Cartamundi, imec and Holst Centre (set up by imec and TNO) recently won the Best Product Award at Printed Electronics Europe for their ultra-thin plastic RFID technology integrated into Cartamundi’s playing cards. In each card, the RFID chip has a unique code that communicates wirelessly to an RFID reader, giving the cards in the game a unique digital identity. The jury recognized the potential of this technology to enhance printed electronics applications for the Internet-of-Things (IoT), as well as being a gamechanger <RIMSHOT> for the gaming industry.
Chris Van Doorslaer, CEO of Cartamundi, said, “The new technology will connect traditional game play with electronic devices like smartphones and tablets. As Cartamundi is committed to creating products that connect families and friends of every generation to enhance the valuable quality time they share during the day, this technology is a real enabler.” Imec and Cartamundi engineers will now explore up-scaling of the technology using a foundry production model.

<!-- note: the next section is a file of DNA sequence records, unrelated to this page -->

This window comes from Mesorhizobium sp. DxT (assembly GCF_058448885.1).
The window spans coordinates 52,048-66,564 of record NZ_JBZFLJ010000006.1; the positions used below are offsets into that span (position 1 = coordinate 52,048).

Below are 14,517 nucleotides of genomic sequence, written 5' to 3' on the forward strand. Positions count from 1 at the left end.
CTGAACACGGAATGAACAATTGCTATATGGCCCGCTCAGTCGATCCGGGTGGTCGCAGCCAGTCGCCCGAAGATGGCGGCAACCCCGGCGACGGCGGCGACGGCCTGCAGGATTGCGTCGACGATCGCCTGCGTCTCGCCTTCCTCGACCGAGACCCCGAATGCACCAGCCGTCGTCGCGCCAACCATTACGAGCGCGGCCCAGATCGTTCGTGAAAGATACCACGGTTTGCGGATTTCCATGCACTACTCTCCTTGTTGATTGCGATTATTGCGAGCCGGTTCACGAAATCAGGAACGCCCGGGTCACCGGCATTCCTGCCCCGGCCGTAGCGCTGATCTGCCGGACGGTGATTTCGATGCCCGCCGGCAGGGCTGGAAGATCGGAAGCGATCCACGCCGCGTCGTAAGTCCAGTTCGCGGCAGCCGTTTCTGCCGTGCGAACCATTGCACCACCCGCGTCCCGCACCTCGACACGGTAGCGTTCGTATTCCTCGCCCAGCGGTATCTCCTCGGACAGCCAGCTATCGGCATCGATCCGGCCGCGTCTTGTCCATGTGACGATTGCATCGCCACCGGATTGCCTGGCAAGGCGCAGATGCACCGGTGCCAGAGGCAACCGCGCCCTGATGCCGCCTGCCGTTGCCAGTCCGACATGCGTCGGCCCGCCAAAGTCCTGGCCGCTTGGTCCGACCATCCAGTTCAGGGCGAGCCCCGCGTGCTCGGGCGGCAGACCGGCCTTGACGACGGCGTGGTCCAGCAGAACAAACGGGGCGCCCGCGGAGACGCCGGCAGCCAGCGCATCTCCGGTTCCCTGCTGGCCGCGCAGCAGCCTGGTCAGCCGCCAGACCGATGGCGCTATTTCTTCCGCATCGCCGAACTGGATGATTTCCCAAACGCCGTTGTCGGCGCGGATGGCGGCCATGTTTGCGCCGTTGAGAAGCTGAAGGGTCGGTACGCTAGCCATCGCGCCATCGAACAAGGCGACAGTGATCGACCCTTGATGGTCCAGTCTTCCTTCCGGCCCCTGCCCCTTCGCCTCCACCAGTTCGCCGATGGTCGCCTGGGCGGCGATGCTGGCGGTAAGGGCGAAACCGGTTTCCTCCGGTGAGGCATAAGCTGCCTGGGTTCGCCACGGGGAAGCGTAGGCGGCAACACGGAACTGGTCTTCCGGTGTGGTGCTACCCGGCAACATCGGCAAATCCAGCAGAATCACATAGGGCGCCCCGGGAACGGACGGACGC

“This is a thrilling development to demonstrate our TOLAE electronic technology integrated in the product of a partner company. TOLAE stands for Thin, Oxide and Large-Area Electronics”, stated Paul Heremans, department director of thin-film electronics at imec and technology director at the Holst Centre. “Our prototype thin-film RFID is thinner than paper—so thin that it can be invisibly embedded in paper products, such as playing cards. This key enabling technology will bring the cards and traditional games of our customer in direct connection with the Cloud. This achievement also opens up new applications in the IoT domain that we are exploring, to bring more data and possibilities to applications such as smart packaging, security paper, and maybe even banknotes.”